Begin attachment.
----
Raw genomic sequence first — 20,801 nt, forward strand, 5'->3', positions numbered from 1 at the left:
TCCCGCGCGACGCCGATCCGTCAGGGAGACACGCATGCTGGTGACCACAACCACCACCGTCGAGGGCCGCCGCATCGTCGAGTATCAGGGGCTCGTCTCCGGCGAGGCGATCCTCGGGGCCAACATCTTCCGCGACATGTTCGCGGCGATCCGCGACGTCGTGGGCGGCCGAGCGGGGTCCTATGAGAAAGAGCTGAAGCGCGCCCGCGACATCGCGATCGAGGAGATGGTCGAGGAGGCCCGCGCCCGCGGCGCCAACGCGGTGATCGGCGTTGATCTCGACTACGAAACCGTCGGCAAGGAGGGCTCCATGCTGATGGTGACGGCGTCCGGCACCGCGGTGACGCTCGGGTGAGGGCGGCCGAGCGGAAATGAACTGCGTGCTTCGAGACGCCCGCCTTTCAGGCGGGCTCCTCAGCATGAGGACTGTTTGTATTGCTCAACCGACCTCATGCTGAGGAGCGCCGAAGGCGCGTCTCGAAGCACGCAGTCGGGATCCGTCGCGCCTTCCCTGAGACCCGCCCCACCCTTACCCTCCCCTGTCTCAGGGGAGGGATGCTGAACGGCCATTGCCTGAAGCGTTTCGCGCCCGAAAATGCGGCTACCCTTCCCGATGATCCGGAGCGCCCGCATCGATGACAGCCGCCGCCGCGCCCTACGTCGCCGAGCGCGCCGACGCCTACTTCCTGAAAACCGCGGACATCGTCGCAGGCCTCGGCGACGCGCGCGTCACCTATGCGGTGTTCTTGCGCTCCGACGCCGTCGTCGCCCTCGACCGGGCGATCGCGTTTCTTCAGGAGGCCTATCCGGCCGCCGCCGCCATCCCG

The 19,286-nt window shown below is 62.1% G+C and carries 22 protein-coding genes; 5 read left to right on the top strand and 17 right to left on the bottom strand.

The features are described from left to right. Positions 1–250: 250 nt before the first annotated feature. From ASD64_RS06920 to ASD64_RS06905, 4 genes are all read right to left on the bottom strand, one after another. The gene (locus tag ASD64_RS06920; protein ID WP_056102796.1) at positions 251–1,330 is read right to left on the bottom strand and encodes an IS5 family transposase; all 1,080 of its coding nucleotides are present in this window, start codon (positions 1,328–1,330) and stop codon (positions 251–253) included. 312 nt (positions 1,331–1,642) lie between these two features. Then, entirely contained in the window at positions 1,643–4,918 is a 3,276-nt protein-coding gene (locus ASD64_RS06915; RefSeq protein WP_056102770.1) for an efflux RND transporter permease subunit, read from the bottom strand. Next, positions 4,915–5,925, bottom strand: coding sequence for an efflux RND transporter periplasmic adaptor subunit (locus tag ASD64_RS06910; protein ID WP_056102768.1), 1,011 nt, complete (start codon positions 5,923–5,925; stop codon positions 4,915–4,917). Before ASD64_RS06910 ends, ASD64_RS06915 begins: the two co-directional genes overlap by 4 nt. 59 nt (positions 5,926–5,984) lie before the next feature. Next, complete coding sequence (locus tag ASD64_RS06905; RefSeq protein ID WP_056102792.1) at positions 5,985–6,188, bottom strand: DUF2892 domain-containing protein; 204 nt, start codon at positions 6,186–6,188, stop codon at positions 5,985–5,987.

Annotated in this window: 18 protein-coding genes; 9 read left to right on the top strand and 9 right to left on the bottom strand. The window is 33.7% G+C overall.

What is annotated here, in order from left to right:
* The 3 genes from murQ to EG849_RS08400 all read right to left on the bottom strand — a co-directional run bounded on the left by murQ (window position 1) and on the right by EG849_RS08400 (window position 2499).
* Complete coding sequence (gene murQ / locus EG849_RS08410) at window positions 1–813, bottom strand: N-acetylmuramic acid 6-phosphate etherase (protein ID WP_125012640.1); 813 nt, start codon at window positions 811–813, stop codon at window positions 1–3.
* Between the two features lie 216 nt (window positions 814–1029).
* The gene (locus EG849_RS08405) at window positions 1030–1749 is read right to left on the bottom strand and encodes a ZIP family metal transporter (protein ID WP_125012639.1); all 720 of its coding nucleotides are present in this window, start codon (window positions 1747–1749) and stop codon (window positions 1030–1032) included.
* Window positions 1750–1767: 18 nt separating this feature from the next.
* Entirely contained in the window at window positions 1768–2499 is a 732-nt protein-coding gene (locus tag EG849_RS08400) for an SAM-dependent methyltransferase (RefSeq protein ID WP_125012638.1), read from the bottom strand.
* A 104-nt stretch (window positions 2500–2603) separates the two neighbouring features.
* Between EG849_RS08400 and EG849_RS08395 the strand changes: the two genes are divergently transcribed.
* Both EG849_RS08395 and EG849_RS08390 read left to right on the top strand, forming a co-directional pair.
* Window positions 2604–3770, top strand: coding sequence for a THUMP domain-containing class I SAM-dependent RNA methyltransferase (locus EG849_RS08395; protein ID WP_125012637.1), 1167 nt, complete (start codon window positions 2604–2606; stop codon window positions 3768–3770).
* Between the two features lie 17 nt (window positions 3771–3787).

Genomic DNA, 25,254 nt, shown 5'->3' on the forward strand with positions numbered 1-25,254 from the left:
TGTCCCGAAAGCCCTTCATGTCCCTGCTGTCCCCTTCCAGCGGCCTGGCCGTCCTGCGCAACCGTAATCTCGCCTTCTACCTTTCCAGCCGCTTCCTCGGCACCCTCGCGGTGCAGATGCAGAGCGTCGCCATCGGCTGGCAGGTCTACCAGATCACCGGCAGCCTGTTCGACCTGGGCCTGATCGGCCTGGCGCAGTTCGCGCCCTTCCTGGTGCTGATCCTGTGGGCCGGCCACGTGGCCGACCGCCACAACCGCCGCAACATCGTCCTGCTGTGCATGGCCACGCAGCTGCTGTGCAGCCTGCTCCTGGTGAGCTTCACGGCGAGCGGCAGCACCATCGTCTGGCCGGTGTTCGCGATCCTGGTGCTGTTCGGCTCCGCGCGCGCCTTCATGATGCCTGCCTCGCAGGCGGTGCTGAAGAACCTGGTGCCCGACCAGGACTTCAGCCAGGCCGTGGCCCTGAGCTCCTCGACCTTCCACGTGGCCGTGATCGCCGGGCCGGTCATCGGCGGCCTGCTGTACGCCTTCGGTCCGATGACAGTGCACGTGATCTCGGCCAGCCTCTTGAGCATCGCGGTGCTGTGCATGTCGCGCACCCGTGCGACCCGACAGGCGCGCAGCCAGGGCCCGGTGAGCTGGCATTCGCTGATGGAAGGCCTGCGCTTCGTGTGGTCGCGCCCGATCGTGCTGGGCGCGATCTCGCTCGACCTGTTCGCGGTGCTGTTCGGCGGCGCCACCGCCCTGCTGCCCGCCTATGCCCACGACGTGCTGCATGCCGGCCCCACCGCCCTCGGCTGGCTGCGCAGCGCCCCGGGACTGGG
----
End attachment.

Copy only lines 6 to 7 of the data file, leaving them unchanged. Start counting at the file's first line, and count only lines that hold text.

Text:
What is annotated here, in order from left to right:
* The 3 genes from murQ to EG849_RS08400 all read right to left on the bottom strand — a co-directional run bounded on the left by murQ (window position 1) and on the right by EG849_RS08400 (window position 2499).